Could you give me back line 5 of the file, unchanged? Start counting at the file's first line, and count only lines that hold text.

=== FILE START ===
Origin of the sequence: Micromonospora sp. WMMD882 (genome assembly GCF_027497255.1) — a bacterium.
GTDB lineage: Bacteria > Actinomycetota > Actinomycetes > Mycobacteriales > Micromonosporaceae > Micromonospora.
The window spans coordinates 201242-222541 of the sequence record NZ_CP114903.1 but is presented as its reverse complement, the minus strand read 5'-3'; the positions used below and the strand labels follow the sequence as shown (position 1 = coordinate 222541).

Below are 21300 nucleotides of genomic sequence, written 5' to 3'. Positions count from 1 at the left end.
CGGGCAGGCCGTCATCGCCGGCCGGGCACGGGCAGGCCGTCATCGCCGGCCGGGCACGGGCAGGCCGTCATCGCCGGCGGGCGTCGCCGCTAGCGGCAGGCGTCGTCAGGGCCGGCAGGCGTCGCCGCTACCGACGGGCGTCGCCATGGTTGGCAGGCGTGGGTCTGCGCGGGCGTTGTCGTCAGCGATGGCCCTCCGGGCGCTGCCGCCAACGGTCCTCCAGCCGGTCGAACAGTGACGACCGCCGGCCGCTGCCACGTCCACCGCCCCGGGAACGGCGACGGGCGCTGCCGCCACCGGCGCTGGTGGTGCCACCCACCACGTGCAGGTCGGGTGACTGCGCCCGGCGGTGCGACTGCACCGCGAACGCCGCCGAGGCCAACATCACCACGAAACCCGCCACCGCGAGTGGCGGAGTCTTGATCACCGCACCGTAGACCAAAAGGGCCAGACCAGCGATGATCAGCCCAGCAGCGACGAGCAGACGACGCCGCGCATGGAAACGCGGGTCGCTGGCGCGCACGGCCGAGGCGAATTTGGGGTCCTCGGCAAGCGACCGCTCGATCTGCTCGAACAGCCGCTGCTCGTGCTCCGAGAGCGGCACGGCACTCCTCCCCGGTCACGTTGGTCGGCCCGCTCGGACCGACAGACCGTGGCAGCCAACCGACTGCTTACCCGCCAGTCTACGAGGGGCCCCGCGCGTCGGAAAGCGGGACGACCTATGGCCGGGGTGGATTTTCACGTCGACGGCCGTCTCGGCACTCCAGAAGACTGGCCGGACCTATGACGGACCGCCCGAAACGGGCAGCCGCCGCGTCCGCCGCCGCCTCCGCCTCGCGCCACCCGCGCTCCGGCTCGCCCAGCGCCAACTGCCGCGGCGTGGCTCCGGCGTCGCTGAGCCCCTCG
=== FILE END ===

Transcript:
CGGGCAGGCCGTCATCGCCGGCCGGGCACGGGCAGGCCGTCATCGCCGGCCGGGCACGGGCAGGCCGTCATCGCCGGCGGGCGTCGCCGCTAGCGGCAGGCGTCGTCAGGGCCGGCAGGCGTCGCCGCTACCGACGGGCGTCGCCATGGTTGGCAGGCGTGGGTCTGCGCGGGCGTTGTCGTCAGCGATGGCCCTCCGGGCGCTGCCGCCAACGGTCCTCCAGCCGGTCGAACAGTGACGACCGCCGGCCGCTGCCACGTCCACCGCCCCGGGAACGGCGACGGGCGCTGCCGCCACCGGCGCTGGTGGTGCCACCCACCACGTGCAGGTCGGGTGACTGCGCCCGGCGGTGCGACTGCACCGCGAACGCCGCCGAGGCCAACATCACCACGAAACCCGCCACCGCGAGTGGCGGAGTCTTGATCACCGCACCGTAGACCAAAAGGGCCAGACCAGCGATGATCAGCCCAGCAGCGACGAGCAGACGACGCCGCGCATGGAAACGCGGGTCGCTGGCGCGCACGGCCGAGGCGAATTTGGGGTCCTCGGCAAGCGACCGCTCGATCTGCTCGAACAGCCGCTGCTCGTGCTCCGAGAGCGGCACGGCACTCCTCCCCGGTCACGTTGGTCGGCCCGCTCGGACCGACAGACCGTGGCAGCCAACCGACTGCTTACCCGCCAGTCTACGAGGGGCCCCGCGCGTCGGAAAGCGGGACGACCTATGGCCGGGGTGGATTTTCACGTCGACGGCCGTCTCGGCACTCCAGAAGACTGGCCGGACCTATGACGGACCGCCCGAAACGGGCAGCCGCCGCGTCCGCCGCCGCCTCCGCCTCGCGCCACCCGCGCTCCGGCTCGCCCAGCGCCAACTGCCGCGGCGTGGCTCCGGCGTCGCTGAGCCCCTCG